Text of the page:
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RANTOUL — The village of Rantoul has made progress to alleviate flooding problems in several areas of town and is turning its attention to stormwater problems in other sectors.

Interim Public Works Director Jake McCoy said action taken by the village and the Rantoul City Schools district has helped diminish flooding on Illinois Drive. More work is planned there.

The village bought three houses that were hit hardest by the flooding and demolished them.

McCoy informed the village’s storm drainage committee recently that the lots that formerly held the houses have been “converted back down to just grass.”

The village “will probably try to dig a detention basin on Illinois Drive,” McCoy said.

Exacerbating the problem was the large amount of paved area near Northview School directly west of the homes.

The school district this year created a half-acre detention pond east of the school that was funded by a Safe Routes to School grant through the Illinois Department of Transportation in cooperation with the village.

The project also included drainage improvement on the west side of the school.

“It seems to be doing very well,” McCoy said of the basin. “They’ve put all the down spouts to it. It has not flooded over yet in any of those big rains they’ve gotten.”

He said the basin “became operational” in September.

McCoy said the village might also create its own detention basin near there as well.

“Taking the houses out and putting in grass has helped a massive amount. It will be a very cost-effective way to do it because we don’t have to add any storm sewers,” he said.

The village has also turned its attention to north Rantoul, just east of Century Boulevard (U.S. 45), where an inadequate drainage system causes problems during heavy rains.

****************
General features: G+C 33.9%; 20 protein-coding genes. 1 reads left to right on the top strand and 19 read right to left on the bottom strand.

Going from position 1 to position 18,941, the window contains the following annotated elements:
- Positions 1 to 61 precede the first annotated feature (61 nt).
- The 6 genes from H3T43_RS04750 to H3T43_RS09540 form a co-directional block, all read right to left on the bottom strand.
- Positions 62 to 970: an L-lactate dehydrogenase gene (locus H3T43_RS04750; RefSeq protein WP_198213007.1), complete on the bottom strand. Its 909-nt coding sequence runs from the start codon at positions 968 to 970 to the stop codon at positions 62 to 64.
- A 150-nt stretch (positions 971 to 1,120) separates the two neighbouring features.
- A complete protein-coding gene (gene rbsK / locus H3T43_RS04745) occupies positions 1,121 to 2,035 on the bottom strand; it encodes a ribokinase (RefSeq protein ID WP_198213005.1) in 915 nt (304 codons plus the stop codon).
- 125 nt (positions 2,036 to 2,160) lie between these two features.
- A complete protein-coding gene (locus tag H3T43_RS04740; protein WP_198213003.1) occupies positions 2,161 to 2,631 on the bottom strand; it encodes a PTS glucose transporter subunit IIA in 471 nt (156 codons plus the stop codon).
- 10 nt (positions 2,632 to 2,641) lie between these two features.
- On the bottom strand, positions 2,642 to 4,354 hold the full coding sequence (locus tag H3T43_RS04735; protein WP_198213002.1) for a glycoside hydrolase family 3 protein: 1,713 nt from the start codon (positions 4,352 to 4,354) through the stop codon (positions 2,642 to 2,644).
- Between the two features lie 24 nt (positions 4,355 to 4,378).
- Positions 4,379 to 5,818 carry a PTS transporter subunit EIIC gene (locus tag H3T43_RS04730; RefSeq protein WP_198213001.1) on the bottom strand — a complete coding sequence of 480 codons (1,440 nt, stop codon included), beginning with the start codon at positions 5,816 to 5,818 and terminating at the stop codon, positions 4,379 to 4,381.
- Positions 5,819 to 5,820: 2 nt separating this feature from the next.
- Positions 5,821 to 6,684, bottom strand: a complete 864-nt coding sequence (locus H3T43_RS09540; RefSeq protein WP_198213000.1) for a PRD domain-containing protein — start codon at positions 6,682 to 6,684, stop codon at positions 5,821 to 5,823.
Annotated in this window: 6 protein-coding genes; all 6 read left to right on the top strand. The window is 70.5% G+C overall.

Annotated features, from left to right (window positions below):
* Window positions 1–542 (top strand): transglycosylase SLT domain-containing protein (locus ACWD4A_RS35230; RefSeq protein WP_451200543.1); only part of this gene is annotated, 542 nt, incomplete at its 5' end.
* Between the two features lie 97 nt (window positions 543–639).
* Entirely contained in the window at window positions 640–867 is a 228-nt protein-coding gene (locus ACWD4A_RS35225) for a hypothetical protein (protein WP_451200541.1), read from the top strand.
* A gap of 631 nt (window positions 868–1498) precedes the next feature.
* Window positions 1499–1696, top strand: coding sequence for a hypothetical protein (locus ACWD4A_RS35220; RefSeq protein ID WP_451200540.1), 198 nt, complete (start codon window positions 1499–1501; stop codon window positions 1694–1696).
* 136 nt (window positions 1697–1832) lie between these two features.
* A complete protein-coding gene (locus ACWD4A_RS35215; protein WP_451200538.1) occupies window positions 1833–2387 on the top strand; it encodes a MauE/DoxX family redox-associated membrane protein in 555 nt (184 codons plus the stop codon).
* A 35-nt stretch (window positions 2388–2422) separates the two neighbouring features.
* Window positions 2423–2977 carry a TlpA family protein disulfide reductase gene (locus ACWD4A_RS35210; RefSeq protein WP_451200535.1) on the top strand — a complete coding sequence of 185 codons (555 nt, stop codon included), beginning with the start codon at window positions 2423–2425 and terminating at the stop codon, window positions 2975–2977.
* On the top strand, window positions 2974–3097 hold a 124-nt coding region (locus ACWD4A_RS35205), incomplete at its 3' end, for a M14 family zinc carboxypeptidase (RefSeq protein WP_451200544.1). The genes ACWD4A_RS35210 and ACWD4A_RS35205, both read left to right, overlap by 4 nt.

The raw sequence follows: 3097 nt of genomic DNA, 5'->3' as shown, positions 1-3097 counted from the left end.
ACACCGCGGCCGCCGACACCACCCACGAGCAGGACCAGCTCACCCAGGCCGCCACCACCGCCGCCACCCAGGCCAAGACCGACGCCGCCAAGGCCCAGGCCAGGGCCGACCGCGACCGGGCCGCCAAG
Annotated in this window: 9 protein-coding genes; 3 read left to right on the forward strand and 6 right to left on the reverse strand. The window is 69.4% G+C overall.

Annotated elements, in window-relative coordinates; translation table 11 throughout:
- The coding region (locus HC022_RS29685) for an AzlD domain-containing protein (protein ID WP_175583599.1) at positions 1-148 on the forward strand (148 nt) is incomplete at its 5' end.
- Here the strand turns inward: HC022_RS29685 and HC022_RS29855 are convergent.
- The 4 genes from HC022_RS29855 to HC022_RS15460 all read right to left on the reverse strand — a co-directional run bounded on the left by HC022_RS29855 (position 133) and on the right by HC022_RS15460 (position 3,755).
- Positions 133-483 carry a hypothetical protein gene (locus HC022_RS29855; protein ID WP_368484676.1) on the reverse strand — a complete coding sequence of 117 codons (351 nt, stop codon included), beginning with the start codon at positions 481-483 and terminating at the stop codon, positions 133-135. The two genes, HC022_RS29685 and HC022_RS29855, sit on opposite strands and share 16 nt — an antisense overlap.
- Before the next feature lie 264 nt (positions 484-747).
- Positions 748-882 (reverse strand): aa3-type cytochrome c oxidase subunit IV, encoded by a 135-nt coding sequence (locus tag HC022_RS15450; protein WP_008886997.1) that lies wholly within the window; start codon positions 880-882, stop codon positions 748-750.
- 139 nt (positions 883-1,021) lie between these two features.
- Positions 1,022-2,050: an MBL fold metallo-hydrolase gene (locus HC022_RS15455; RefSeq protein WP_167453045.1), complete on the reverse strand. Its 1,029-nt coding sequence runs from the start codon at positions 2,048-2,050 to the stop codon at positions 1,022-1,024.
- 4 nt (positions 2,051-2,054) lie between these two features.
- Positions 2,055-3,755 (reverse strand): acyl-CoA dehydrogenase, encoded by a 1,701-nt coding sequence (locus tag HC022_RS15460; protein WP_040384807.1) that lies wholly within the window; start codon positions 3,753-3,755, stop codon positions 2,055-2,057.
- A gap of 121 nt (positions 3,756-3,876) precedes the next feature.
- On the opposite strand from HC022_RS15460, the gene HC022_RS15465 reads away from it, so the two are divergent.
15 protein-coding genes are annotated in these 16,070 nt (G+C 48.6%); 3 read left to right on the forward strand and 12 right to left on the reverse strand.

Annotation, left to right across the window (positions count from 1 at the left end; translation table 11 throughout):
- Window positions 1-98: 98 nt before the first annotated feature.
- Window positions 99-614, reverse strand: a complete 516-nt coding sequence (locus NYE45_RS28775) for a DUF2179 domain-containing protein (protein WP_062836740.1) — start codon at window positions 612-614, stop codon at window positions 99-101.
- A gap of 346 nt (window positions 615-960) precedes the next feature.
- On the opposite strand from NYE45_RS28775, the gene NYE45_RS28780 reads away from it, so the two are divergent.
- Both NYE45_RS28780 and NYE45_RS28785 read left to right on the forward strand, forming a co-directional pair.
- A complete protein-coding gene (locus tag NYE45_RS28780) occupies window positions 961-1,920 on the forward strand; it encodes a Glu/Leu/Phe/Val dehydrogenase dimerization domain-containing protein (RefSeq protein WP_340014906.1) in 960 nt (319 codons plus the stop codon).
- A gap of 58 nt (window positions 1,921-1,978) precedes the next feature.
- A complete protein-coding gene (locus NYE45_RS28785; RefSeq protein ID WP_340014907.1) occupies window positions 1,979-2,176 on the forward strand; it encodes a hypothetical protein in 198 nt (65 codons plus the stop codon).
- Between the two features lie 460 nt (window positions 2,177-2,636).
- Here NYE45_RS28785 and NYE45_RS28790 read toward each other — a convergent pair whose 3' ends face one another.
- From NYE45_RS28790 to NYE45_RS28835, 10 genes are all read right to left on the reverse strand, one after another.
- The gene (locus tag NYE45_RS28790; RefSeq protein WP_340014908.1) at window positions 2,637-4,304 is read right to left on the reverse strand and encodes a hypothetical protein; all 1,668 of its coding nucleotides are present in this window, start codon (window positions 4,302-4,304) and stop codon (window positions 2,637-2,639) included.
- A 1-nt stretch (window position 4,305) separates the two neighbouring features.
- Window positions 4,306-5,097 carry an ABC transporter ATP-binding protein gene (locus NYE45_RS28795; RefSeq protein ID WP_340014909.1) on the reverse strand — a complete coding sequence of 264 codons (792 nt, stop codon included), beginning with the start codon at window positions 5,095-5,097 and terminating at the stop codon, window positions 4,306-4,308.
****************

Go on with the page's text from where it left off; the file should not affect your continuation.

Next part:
The problem area sits near storage units north of an area that formerly held a trailer park that was demolished several years ago. McCoy said construction over the years has exacerbated the problem.

“There’s some pretty bad flooding that gets in ... yards and ... crawl spaces,” he said. “For the most part it doesn’t get in their houses, but it does flood their yards.”

McCoy said none of the area is on village property, and “there’s no ideal way to fix it.”

He said the village will inform property owners located upstream of the problems, “and maybe they could build a detention basin on the property or a berm ... that would really help this area.”

McCoy said the village will also consider an engineering analysis and will solicit qualifications from engineering firms to determine the best approach and cost to remedy the problem.

McCoy said there are a handful of subdivision developers in town that were given waivers over the years and weren’t required to build sufficient storm sewer systems.

The village will also consider rectifying flooding problems in the village industrial park. Ditch growth is causing flooding issues in the area of Charles Industries and Combe Laboratories.

“When Rantoul Products left that building, they didn’t maintain any of their ditches,” McCoy said. “We’ve got a little problem with that being abandoned.

“We’ll get quotes and hire somebody to come in with some excavators and dredge around that flow line. It will hopefully help upstream and downstream customers.”

McCoy also updated the committee on the stormwater work done by the village on the sports complex, where a basin and storm sewer system were added.

The committee, which hadn’t met for several months due to the pandemic, will meet quarterly. Its next meeting is set for 5:30 p.m. Feb. 24.

Our County Editor

Dave Hinton is editor of The News-Gazette's Our County section and former editor of the Rantoul Press. He can be reached at

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